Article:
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How do you make a sequel to a movie whose entire point is that nearly all of the main characters sacrificed their lives? In the case of 300: Rise of an Empire, sequel to Zack Snyder’s 2007 surprise hit 300, you come up with an entirely new cast of characters, inserting them into the in-between moments of the earlier story. While King Leonidas (Gerard Butler, seen only in clips from the first movie) and his Spartan army of 300 are busy nobly dying against the forces of Persian King Xerxes (Rodrigo Santoro), Athenian leader Themistocles (bland Australian hunk Sullivan Stapleton) is fighting off the Persian invasion on another front, leading his city’s fleet of ships against the superior might of the Persian navy.

Santoro has a relatively small role, leaving the part of this movie’s villain to Eva Green as Persian naval commander Artemisia, and her performance is the sole bright spot. While the movie’s overall tone is excessive in a humorless, mind-numbing way, Green goes over the top with style, sneering through her lines while dressed like a goth/BDSM version of an ancient Persian. Her mid-film sex/fight scene with Themistocles is a bizarre highlight that Green carries entirely on her own.

Taking place concurrently with “300,” in which Spartans broke off from other Greeks to get massacred by Persians, this one finds the Persian navy being led by the deliciously diabolical Artemesia (Eva Green). She’s an ethnic Greek who, having been kidnapped and raped in battle, was raised by Persians to become a sword-wielding warrior, and rose to become the power behind the throne of Xerxes (Rodrigo Santoro).

Her opposite number, in a loincloth and blue cape, is Themistokles, the Greek freedom fighter who seeks to unite the various democratic states into one great anti-Persian fighting machine but is rebuffed by the surviving Spartan queen (Lena Headey). Sparta seems kind of like Texas: You wouldn’t want to fight a war without them, but they’d want to run everything their way and probably make you listen to country music, in which case maybe you’d rather just go ahead and die a beautiful death. Green rules the picture with her nutty stare and her willingness to get nasty in a hot sex scene, but the movie’s main weak point is the Greek general Themistokles.

He’s played by Sullivan Stapleton, a man not fit to wash Gerard Butler’s loincloth (just as Butler isn’t fit to carry Russell Crowe’s). With his pretty-boy eyes, he seems like the kind of guy you’d meet at the salad bar wearing a fisherman’s sweater. The lunatic blood lust you need in a mythic war hero isn’t there, nor in the eyes of any of his interchangeable brothers in arms.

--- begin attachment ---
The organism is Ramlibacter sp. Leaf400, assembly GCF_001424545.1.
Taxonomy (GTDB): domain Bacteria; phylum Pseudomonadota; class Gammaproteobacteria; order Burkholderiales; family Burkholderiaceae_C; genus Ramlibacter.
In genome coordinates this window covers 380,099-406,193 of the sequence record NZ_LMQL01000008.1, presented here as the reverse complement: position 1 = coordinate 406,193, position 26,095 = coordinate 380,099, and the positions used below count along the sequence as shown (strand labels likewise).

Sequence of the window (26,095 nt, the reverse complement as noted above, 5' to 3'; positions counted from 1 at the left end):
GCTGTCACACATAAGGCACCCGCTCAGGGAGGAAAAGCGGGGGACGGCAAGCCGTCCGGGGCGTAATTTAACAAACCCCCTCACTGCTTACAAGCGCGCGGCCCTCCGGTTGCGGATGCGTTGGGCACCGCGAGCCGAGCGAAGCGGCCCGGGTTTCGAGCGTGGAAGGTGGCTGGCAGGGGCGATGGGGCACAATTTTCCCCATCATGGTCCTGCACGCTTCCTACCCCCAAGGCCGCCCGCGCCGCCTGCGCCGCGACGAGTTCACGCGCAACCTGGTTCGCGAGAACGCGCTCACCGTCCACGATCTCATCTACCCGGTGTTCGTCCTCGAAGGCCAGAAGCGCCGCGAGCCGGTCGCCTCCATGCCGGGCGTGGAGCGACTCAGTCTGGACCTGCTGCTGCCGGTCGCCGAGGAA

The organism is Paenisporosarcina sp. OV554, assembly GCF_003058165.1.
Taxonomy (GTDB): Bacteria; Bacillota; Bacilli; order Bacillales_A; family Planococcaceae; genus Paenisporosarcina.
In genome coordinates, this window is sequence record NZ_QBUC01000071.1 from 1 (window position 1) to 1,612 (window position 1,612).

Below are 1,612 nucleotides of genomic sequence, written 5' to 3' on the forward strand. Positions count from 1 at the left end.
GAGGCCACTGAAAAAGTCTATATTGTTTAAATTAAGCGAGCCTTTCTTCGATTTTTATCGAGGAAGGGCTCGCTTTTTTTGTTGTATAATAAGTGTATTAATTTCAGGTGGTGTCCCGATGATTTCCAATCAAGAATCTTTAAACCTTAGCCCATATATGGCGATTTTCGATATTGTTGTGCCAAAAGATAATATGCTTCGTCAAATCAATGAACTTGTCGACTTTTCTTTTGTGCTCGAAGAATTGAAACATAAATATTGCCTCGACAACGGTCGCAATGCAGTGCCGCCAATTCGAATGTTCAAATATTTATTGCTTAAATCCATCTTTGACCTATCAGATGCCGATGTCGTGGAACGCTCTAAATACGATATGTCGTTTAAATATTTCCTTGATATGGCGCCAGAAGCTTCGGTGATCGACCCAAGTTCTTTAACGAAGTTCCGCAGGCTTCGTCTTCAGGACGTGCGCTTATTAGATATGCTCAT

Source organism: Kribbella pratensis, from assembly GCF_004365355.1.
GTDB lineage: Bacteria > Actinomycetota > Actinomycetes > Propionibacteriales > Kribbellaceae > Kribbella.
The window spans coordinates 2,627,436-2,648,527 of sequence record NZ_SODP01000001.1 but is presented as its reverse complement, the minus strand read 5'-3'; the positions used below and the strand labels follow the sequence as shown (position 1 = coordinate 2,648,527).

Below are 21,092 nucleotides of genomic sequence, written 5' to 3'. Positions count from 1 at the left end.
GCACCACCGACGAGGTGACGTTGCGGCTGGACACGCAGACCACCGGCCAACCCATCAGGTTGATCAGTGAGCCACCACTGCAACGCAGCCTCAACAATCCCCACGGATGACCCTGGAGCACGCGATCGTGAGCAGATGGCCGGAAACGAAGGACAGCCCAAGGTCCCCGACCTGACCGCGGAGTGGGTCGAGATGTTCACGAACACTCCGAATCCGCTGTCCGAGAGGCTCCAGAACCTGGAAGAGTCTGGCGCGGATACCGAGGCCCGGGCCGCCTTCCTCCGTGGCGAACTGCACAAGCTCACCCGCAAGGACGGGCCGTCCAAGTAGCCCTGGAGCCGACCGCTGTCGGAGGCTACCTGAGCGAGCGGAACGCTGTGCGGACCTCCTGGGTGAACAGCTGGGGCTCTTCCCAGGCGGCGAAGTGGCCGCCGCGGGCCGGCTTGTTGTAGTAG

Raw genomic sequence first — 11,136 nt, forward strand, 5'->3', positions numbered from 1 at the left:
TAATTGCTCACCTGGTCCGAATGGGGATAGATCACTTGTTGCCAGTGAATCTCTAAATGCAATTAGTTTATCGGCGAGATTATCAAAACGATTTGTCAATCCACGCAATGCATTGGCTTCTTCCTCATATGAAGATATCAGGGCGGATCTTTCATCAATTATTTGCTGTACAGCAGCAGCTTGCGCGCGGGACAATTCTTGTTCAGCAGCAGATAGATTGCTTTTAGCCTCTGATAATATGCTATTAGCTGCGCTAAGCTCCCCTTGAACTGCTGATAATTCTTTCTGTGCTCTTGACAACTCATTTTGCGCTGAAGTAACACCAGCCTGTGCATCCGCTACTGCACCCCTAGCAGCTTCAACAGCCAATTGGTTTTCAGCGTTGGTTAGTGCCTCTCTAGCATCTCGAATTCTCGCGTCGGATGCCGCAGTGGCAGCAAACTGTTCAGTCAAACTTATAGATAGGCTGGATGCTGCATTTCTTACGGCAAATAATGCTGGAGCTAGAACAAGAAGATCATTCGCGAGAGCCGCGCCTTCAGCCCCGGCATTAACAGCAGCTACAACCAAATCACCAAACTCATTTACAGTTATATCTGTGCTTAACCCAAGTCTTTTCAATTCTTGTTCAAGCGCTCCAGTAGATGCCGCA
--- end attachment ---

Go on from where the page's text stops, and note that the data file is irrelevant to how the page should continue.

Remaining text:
Out-performing them all is the blood, thick as 10W-40, spewing in globs and blasts. It isn’t remotely disturbing, because it’s so stylized and comic book-ish. The gore in the PG-13 “Son of God,” which was meant to hurt and did, was far more disturbing. In “300: Rise of an Empire,” snicking the head off an underperforming officer in your navy seems like no more than routine disciplinary action. Tough love. Like Lou Gossett Jr. making Richard Gere do push-ups in the rain. Going to the trouble of cleaving a friend’s neck in twain is just another way of showing you care.

The rest of the movie is a lifeless imitation of Snyder’s style from the first movie, with Israeli commercials director Noam Murro taking over as director (Snyder remains on board as producer and co-writer). Murro uses the same digital sets, limited color palette, slow-motion action shots and geysers of CGI blood, but instead of coming off as a bold (if overbearing) new approach, it just ends up as a less exciting rehash of the earlier movie. So many scenes take place in the dark or under cloudy skies that it’s often difficult to make out the murky action (especially in 3D). It doesn’t help that the supporting characters are essentially interchangeable.

The repetitive, punishing action is matched by the ear-splitting score by Junkie XL, and it all becomes exhausting very quickly. With 300, Snyder found a creative new way to beat his audience into submission; Rise of an Empire pounds away without any such inspiration.

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